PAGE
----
Gov. Jerry Brown and state Attorney General Kamala Harris urged the California Supreme Court this evening to reject a bid by the supporters of Proposition 8 to halt same-sex marriages in the state.
“After years of litigation, there is now a final determination that Proposition 8 is unconstitutional,” lawyers for Brown and Harris wrote in a brief filed with the high court in San Francisco.
“To revive Proposition 8, as petitioners have asked, by ordering county officials to enforce it would command the violation of gay and lesbian Californians’ federal constitutional rights,” the state officials said.
Brown and Harris said a federal injunction issued by U.S. District Judge Vaughn Walker in 2010 “overrides state law” and said that any challenge to it should pursued in the federal rather than the state court system.
“This court is not the proper forum,” they told the California panel.
The state officials submitted the brief in response to a petition filed earlier today in which Proposition 8 supporters asked the high court to issue an immediate stay requiring county clerks to cease issuing same-sex marriage licenses.
Proposition 8, an initiative approved by California voters in 2008, amended the state Constitution to ban gay marriage.
Walker’s injunction, issued in a civil rights lawsuit filed by two couples, bars state officials from enforcing the measure. The order accompanied his conclusion that the ban violated the federal constitutional rights to equal treatment and due process.
Same-sex marriages resumed in the state on June 28 after a federal appeals court lifted a stay on the injunction, two days after the U.S. Supreme Court dismissed the sponsors’ appeal.
The initiative’s sponsors contend, however, that the injunction applied only to the two couples who sued and that Proposition 8 should remain in effect in all other circumstances.
Andrew Pugno, a lawyer for the sponsors’ campaign committee, Protect Marriage, said today, “The man-woman definition of marriage, as passed by the voters, is still a valid part of our state Constitution.”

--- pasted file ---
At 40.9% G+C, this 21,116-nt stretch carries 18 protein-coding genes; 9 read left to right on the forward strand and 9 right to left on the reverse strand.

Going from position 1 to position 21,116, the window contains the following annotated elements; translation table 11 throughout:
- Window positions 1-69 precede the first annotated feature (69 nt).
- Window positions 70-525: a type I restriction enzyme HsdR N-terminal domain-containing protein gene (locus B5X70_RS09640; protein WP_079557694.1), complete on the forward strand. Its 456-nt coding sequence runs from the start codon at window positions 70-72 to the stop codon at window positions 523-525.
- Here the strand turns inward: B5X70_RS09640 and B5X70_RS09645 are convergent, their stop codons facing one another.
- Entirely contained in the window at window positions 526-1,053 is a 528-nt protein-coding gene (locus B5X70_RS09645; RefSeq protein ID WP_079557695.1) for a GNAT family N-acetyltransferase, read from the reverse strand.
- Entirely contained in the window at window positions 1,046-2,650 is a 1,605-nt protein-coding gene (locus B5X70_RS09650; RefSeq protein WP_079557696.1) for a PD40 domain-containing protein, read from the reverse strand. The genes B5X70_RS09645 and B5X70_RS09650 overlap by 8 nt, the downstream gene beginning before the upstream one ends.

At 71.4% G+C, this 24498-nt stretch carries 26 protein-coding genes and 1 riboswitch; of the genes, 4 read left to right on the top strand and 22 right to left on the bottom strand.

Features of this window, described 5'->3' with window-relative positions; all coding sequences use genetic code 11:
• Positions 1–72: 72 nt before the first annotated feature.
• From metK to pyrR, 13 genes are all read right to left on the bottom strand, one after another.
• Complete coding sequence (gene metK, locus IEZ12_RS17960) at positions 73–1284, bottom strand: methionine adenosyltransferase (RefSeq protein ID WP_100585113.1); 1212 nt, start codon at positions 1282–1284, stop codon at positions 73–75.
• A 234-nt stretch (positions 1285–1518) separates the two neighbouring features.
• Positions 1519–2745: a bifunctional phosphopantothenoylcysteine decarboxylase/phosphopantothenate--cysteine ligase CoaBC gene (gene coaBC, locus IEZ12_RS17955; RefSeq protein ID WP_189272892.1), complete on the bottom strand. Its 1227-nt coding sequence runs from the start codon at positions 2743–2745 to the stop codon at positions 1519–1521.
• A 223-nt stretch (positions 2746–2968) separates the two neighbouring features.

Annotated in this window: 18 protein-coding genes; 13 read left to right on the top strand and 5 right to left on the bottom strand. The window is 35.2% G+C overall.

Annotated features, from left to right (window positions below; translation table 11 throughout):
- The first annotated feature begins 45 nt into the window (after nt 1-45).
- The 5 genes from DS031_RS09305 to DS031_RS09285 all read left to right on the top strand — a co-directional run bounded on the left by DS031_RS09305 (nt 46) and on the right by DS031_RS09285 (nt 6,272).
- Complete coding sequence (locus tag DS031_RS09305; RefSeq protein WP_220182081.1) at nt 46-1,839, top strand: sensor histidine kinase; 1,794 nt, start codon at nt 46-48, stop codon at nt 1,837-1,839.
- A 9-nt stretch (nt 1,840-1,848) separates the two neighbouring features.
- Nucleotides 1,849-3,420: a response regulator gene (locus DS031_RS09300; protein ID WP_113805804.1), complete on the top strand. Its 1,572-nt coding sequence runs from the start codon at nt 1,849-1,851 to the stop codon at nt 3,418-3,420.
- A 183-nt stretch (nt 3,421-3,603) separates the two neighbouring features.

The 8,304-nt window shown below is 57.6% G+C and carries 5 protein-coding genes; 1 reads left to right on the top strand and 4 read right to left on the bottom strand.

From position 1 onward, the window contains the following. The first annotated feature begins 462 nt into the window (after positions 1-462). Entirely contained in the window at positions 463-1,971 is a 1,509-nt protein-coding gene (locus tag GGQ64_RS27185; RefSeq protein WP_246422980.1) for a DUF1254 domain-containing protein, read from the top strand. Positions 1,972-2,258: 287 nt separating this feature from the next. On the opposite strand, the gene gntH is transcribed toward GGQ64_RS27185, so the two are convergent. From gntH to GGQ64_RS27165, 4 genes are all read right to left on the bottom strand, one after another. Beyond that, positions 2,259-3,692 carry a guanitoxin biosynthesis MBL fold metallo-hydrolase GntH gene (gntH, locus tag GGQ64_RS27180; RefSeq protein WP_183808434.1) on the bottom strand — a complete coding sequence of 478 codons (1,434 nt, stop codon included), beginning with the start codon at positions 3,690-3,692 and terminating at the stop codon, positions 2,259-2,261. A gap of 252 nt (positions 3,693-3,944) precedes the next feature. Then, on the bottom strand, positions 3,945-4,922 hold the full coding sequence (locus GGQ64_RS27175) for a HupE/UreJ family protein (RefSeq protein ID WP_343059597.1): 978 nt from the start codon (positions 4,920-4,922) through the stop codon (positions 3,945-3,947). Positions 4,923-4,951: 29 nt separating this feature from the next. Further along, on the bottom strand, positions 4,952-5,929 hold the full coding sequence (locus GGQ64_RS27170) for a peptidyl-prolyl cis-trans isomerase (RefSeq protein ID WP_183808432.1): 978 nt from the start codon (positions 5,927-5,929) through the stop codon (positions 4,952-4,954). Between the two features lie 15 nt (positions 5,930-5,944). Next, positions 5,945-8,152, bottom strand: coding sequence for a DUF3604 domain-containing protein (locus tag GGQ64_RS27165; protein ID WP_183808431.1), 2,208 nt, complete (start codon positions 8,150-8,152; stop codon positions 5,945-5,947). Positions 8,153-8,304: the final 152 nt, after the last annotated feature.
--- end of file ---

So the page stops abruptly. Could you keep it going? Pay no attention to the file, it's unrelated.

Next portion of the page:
Brown and Harris contend the injunction applies statewide, and Brown on June 28 ordered clerks in all 58 counties to resume issuing marriage licenses to gay and lesbian couples.
The Proposition 8 sponsors have until 9 a.m. Monday to file a reply to the state’s brief. The state high court has no deadline for acting on the sponsors’ request for a stay.
The two couples who challenged Proposition 8 – Kris Perry and Sandra Stier of Berkeley and Paul Katami and Jeffrey Zarrillo of Burbank – married on June 28, after the 9th U.S. Circuit Court of Appeals lifted its stay of Walker’s injunction.
In San Francisco alone, more than 600 other marriage licenses have been issued to same-sex couples since then, according to the state’s brief.
The U.S. Supreme Court dismissed the sponsors’ appeal on June 26, saying by a 5-4 vote that the initiative proponents, as a private group, had no standing to appeal Walker’s ruling after Brown and Harris declined to do so.
The U.S. high court also said the 9th Circuit therefore had no jurisdiction over the case, and nullified a decision in which the appeals court had upheld Walker’s ruling.
That action had the effect of leaving Walker’s decision and injunction in place, but with the two sides disputing how broadly they should apply.
Julia Cheever, Bay City News